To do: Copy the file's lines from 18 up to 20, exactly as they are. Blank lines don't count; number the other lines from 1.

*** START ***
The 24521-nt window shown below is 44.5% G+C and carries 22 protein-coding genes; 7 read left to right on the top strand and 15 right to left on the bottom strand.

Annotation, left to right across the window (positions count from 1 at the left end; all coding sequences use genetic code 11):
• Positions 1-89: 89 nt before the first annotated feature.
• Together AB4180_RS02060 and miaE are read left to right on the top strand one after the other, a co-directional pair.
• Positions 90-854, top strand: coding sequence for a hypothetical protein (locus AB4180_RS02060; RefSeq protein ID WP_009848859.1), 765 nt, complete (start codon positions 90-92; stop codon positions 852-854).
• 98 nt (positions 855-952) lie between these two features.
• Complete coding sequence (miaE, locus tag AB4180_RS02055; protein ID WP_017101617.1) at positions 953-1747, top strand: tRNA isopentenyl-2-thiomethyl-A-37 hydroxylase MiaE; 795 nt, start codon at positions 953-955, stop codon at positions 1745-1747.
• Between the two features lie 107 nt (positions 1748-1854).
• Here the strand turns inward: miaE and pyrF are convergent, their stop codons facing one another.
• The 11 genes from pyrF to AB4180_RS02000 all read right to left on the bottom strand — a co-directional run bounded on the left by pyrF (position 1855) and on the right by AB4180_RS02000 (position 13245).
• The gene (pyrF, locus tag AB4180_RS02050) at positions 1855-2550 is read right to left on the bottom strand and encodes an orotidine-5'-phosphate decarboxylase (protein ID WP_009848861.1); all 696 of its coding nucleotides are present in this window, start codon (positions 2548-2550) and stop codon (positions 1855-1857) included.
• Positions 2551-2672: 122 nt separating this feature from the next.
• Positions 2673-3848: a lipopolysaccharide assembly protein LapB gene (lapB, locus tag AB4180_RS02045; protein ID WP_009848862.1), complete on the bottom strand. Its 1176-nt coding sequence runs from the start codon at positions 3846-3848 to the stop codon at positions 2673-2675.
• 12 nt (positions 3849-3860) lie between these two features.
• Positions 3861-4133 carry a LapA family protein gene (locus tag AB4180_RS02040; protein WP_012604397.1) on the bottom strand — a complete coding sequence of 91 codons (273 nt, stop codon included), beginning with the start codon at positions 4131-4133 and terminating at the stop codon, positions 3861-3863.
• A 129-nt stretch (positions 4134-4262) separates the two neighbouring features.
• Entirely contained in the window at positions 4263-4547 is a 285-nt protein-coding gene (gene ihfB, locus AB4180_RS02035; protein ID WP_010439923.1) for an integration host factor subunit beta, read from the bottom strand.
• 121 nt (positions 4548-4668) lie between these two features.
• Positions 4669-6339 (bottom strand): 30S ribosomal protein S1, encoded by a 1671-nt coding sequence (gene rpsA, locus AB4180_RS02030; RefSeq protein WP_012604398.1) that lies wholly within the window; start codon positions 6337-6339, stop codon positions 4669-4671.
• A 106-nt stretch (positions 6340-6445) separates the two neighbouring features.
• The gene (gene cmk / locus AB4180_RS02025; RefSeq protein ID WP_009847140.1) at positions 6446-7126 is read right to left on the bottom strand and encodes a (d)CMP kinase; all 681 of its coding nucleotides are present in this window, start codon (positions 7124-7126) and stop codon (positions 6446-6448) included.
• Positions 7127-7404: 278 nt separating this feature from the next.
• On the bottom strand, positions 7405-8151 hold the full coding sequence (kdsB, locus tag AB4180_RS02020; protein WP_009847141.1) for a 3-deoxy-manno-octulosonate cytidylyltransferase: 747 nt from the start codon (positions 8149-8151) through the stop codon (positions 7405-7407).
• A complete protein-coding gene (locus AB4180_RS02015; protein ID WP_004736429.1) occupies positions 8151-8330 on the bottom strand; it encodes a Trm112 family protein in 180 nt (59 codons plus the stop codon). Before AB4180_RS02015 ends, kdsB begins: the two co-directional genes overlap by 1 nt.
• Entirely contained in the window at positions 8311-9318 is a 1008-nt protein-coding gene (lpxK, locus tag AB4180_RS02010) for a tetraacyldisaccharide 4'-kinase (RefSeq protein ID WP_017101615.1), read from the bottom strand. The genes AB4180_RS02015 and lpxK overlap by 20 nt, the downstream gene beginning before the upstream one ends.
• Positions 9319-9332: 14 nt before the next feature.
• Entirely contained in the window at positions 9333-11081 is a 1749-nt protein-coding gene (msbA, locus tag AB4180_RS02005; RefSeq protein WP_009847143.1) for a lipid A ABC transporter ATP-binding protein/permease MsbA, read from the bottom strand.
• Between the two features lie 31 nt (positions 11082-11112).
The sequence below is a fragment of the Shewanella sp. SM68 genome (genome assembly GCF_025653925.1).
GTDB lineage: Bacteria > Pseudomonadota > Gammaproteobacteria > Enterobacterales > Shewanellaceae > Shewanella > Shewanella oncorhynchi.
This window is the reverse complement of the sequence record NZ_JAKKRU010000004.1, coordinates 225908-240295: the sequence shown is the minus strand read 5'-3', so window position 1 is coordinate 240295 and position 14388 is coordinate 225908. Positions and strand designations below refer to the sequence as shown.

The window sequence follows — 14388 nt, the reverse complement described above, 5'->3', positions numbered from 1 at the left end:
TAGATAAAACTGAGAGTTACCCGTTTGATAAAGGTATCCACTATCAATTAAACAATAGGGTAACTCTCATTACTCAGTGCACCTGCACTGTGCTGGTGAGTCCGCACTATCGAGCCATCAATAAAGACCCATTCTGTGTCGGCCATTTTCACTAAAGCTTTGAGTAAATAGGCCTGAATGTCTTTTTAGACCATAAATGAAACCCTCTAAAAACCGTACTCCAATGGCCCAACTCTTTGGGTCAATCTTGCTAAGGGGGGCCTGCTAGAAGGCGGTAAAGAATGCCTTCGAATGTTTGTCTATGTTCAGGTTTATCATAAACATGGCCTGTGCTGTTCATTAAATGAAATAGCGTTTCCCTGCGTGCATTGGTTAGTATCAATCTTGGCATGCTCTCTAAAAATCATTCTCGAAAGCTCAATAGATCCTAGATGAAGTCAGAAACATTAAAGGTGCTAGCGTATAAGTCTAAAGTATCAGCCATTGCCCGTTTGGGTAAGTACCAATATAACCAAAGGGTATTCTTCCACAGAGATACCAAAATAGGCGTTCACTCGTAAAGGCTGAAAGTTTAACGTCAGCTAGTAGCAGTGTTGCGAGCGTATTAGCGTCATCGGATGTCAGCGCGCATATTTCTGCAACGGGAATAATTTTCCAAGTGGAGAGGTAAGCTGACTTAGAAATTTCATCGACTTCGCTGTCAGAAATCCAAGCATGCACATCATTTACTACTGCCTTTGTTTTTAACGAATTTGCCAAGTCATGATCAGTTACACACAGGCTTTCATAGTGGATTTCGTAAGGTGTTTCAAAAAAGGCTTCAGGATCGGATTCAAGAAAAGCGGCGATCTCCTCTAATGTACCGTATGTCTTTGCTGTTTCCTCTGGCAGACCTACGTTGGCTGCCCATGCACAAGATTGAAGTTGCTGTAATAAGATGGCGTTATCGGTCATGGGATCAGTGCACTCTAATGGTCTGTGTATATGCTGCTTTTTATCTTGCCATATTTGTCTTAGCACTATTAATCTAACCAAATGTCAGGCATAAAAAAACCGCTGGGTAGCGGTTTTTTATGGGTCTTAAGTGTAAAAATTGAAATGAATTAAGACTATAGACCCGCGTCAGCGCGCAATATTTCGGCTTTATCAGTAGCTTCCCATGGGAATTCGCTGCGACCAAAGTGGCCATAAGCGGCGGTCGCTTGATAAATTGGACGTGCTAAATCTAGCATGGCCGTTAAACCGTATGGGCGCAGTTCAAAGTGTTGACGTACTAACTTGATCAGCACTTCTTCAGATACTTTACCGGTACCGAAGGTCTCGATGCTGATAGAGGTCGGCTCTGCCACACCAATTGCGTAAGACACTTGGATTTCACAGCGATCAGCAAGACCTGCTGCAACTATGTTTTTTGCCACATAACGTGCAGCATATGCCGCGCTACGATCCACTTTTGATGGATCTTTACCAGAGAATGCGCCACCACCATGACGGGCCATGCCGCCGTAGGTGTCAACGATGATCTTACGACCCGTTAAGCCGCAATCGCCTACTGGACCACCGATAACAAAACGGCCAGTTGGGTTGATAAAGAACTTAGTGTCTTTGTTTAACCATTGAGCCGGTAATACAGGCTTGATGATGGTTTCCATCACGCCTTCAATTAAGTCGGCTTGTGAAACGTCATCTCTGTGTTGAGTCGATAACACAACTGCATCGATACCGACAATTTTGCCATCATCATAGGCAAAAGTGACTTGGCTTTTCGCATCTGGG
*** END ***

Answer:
• 121 nt (positions 4548-4668) lie between these two features.
• Positions 4669-6339 (bottom strand): 30S ribosomal protein S1, encoded by a 1671-nt coding sequence (gene rpsA, locus AB4180_RS02030; RefSeq protein WP_012604398.1) that lies wholly within the window; start codon positions 6337-6339, stop codon positions 4669-4671.
• A 106-nt stretch (positions 6340-6445) separates the two neighbouring features.